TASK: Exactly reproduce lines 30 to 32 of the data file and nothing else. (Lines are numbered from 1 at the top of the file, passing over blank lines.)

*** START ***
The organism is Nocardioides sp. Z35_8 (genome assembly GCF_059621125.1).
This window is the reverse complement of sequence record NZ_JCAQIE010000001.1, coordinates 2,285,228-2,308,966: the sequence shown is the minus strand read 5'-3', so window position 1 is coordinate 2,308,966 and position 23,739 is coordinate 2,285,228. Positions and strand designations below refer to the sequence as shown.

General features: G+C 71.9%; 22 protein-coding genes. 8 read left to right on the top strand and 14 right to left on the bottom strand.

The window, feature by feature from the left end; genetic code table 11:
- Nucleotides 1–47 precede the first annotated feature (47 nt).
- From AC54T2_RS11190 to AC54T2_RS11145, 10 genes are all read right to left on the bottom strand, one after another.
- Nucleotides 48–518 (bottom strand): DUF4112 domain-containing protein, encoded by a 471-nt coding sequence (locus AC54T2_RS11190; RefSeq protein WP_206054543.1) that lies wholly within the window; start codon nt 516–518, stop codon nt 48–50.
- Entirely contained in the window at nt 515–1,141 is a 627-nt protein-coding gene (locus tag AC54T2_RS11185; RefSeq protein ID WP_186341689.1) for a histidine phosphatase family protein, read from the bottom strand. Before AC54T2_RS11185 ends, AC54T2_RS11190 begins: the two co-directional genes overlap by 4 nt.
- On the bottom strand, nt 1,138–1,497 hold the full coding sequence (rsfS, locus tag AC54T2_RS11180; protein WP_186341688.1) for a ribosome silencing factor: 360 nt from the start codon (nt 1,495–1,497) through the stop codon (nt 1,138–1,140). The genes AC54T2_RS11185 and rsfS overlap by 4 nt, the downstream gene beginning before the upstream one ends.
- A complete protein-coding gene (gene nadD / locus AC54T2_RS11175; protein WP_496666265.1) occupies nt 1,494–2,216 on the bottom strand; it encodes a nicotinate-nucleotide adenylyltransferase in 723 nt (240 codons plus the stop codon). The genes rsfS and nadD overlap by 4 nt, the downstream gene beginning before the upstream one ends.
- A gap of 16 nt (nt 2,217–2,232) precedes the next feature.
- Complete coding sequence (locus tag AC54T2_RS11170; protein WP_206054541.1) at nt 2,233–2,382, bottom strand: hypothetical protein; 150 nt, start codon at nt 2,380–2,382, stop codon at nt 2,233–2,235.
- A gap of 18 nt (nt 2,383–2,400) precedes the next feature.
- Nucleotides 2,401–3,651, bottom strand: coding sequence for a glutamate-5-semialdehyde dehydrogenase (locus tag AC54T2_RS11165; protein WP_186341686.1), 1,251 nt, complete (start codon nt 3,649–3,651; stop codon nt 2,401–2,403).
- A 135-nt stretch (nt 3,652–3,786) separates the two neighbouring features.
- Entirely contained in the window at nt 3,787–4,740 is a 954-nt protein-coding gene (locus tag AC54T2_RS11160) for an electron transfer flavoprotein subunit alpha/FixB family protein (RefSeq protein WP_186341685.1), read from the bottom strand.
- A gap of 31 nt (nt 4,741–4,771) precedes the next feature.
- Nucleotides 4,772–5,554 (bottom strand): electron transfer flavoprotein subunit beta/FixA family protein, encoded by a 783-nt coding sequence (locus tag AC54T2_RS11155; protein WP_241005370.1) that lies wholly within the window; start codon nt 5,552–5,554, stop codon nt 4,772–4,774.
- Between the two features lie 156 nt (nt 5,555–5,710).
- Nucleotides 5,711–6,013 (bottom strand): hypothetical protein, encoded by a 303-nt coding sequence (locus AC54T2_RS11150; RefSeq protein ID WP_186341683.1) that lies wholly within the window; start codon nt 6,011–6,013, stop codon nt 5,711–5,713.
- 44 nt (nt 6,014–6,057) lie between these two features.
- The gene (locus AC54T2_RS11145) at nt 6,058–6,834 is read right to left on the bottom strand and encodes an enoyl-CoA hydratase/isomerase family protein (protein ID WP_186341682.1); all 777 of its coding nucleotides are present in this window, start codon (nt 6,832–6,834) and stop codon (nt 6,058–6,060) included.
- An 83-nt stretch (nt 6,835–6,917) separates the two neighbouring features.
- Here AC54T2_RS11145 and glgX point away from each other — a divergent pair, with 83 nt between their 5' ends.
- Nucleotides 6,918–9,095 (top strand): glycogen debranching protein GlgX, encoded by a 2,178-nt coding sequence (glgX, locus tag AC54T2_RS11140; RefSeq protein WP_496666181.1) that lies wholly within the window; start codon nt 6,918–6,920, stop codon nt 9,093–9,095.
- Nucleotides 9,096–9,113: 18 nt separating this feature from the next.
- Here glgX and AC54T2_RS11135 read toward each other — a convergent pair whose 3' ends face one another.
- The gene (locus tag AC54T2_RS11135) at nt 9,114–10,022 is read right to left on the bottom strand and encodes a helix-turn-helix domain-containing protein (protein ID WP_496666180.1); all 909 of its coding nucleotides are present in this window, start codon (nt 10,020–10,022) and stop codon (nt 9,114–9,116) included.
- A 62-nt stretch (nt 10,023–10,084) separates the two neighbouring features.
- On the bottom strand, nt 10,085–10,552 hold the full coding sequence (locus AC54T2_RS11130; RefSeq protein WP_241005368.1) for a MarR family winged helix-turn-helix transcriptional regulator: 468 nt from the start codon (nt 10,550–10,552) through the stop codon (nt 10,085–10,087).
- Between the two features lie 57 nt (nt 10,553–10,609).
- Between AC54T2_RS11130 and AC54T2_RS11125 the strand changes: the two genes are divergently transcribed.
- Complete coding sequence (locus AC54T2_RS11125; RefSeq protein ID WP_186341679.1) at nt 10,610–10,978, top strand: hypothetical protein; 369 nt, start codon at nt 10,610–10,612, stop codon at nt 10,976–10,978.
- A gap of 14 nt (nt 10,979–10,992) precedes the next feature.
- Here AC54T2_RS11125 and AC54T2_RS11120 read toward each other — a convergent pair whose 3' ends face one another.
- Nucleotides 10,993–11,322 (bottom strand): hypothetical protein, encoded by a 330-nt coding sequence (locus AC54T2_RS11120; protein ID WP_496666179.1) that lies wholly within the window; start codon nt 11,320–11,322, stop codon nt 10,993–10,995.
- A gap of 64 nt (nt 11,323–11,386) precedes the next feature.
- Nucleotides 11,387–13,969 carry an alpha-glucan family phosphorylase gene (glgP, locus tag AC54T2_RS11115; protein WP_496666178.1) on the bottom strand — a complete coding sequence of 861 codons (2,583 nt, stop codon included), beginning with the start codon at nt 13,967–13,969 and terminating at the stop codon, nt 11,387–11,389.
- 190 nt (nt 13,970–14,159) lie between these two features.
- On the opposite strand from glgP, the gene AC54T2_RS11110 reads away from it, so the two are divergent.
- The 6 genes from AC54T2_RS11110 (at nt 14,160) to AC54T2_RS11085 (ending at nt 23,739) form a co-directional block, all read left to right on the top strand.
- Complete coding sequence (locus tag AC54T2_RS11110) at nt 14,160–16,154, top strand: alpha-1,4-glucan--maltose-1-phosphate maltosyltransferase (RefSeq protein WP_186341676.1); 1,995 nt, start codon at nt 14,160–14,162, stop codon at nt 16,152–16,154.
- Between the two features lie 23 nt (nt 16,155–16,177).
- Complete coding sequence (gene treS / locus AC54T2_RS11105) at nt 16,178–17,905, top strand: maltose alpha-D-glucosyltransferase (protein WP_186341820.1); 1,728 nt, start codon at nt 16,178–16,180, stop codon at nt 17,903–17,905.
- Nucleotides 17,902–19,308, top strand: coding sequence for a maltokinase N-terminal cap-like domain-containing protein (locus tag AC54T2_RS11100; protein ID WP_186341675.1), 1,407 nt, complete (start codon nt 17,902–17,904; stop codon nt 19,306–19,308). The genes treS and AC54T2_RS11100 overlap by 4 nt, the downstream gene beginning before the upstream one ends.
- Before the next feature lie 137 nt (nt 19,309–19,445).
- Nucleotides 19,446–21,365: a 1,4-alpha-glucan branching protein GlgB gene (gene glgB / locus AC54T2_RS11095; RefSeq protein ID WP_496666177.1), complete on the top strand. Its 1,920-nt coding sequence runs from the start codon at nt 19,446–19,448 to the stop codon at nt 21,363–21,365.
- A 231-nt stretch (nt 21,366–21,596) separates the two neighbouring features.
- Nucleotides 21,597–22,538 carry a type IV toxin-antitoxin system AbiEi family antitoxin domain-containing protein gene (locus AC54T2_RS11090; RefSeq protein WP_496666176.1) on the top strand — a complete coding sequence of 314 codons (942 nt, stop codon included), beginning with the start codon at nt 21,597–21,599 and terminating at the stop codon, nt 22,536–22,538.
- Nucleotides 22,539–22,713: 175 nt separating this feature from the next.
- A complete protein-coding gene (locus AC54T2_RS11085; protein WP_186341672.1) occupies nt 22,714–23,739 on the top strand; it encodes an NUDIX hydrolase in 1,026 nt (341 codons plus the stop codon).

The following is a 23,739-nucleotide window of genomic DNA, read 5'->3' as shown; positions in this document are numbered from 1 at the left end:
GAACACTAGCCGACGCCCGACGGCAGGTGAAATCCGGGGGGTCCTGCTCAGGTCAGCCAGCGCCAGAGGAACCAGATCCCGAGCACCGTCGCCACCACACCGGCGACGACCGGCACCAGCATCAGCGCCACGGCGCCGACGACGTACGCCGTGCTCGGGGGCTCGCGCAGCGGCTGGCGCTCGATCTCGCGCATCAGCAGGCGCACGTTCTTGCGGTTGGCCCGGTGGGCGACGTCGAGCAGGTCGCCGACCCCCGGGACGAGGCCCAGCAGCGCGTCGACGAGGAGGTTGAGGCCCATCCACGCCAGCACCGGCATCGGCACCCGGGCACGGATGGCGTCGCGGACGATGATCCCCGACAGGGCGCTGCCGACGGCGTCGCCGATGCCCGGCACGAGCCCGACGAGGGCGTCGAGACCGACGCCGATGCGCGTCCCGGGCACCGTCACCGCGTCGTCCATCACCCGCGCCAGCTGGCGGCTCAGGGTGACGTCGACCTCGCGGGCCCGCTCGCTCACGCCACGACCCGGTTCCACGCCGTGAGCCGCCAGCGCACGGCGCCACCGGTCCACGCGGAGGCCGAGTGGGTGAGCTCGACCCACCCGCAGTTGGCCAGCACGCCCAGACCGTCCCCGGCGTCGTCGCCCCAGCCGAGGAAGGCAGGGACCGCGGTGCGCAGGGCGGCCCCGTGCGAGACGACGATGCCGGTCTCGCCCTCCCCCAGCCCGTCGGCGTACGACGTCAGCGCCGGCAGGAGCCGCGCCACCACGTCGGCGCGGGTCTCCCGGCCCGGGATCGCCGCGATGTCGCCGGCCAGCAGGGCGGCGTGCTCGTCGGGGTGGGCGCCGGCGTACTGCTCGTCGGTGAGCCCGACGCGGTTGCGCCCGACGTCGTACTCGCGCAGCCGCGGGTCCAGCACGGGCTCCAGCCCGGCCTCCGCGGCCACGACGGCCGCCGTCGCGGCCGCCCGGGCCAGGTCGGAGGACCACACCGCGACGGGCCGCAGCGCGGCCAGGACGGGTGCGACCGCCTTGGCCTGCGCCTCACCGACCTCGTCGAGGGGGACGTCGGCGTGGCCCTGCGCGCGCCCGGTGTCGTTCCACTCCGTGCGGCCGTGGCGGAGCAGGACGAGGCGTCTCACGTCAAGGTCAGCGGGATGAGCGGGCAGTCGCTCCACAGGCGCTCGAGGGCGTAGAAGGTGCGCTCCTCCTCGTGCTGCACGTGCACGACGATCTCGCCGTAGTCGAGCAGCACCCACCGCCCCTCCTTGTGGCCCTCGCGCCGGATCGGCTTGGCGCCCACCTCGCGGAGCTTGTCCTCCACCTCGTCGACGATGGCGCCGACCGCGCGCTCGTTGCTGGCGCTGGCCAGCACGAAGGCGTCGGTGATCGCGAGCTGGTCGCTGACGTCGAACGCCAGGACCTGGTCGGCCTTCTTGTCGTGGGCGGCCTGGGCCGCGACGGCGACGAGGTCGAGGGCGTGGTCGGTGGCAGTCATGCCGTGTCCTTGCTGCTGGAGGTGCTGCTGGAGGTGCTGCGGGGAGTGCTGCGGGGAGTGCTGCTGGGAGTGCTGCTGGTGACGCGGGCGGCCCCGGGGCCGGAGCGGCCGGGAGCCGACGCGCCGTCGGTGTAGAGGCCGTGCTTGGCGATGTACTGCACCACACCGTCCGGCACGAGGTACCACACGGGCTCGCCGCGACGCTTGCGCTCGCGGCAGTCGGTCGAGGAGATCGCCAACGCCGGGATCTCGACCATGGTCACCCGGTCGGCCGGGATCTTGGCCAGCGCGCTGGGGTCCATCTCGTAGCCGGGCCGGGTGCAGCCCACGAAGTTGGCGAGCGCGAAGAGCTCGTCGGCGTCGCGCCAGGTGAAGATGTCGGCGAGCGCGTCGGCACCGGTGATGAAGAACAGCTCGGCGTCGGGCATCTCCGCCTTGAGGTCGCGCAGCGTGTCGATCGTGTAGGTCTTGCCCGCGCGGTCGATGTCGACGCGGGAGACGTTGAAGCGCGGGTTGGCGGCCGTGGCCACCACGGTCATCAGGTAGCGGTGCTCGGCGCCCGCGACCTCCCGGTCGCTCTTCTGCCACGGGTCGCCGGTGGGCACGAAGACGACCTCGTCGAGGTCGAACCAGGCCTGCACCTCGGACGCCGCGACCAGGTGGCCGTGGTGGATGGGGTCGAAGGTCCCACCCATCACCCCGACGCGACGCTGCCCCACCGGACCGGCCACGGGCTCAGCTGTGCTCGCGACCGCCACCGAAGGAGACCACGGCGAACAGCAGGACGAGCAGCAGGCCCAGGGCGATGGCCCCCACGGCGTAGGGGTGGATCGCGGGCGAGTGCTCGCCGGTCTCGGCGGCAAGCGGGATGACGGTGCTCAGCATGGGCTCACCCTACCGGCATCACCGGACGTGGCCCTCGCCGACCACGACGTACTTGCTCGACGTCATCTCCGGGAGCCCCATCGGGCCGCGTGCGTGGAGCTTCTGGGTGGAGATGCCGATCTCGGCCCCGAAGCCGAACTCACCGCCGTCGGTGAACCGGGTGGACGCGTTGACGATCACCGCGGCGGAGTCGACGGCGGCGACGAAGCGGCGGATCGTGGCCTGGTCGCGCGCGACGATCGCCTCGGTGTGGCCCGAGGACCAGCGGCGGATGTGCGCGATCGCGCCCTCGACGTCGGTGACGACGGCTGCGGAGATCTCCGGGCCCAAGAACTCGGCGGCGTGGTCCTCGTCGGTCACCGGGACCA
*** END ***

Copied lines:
- On the bottom strand, nt 10,085–10,552 hold the full coding sequence (locus AC54T2_RS11130; RefSeq protein WP_241005368.1) for a MarR family winged helix-turn-helix transcriptional regulator: 468 nt from the start codon (nt 10,550–10,552) through the stop codon (nt 10,085–10,087).
- Between the two features lie 57 nt (nt 10,553–10,609).
- Between AC54T2_RS11130 and AC54T2_RS11125 the strand changes: the two genes are divergently transcribed.